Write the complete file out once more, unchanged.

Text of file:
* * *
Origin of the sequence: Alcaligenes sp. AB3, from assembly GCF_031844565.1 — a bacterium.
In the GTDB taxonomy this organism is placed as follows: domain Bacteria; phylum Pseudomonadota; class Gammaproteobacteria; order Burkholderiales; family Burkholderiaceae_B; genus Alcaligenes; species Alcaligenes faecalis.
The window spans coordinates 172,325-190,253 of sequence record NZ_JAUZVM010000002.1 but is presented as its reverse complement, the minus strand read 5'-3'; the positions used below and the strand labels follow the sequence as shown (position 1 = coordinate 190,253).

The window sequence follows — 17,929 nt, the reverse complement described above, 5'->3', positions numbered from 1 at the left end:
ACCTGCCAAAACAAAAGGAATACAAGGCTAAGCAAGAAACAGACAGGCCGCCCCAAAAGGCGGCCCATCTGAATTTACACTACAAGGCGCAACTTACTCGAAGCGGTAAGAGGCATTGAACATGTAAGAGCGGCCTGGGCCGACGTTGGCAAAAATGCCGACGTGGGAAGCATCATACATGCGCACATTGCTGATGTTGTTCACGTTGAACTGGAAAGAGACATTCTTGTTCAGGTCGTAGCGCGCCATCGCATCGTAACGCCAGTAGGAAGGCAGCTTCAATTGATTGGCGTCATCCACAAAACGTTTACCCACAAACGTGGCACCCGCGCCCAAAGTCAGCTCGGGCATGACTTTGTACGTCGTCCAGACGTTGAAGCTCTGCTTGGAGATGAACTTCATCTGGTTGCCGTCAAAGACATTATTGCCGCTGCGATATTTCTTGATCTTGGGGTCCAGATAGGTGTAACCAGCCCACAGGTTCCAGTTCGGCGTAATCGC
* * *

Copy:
Origin of the sequence: Alcaligenes sp. AB3, from assembly GCF_031844565.1 — a bacterium.
In the GTDB taxonomy this organism is placed as follows: domain Bacteria; phylum Pseudomonadota; class Gammaproteobacteria; order Burkholderiales; family Burkholderiaceae_B; genus Alcaligenes; species Alcaligenes faecalis.
The window spans coordinates 172,325-190,253 of sequence record NZ_JAUZVM010000002.1 but is presented as its reverse complement, the minus strand read 5'-3'; the positions used below and the strand labels follow the sequence as shown (position 1 = coordinate 190,253).

The window sequence follows — 17,929 nt, the reverse complement described above, 5'->3', positions numbered from 1 at the left end:
ACCTGCCAAAACAAAAGGAATACAAGGCTAAGCAAGAAACAGACAGGCCGCCCCAAAAGGCGGCCCATCTGAATTTACACTACAAGGCGCAACTTACTCGAAGCGGTAAGAGGCATTGAACATGTAAGAGCGGCCTGGGCCGACGTTGGCAAAAATGCCGACGTGGGAAGCATCATACATGCGCACATTGCTGATGTTGTTCACGTTGAACTGGAAAGAGACATTCTTGTTCAGGTCGTAGCGCGCCATCGCATCGTAACGCCAGTAGGAAGGCAGCTTCAATTGATTGGCGTCATCCACAAAACGTTTACCCACAAACGTGGCACCCGCGCCCAAAGTCAGCTCGGGCATGACTTTGTACGTCGTCCAGACGTTGAAGCTCTGCTTGGAGATGAACTTCATCTGGTTGCCGTCAAAGACATTATTGCCGCTGCGATATTTCTTGATCTTGGGGTCCAGATAGGTGTAACCAGCCCACAGGTTCCAGTTCGGCGTAATCGC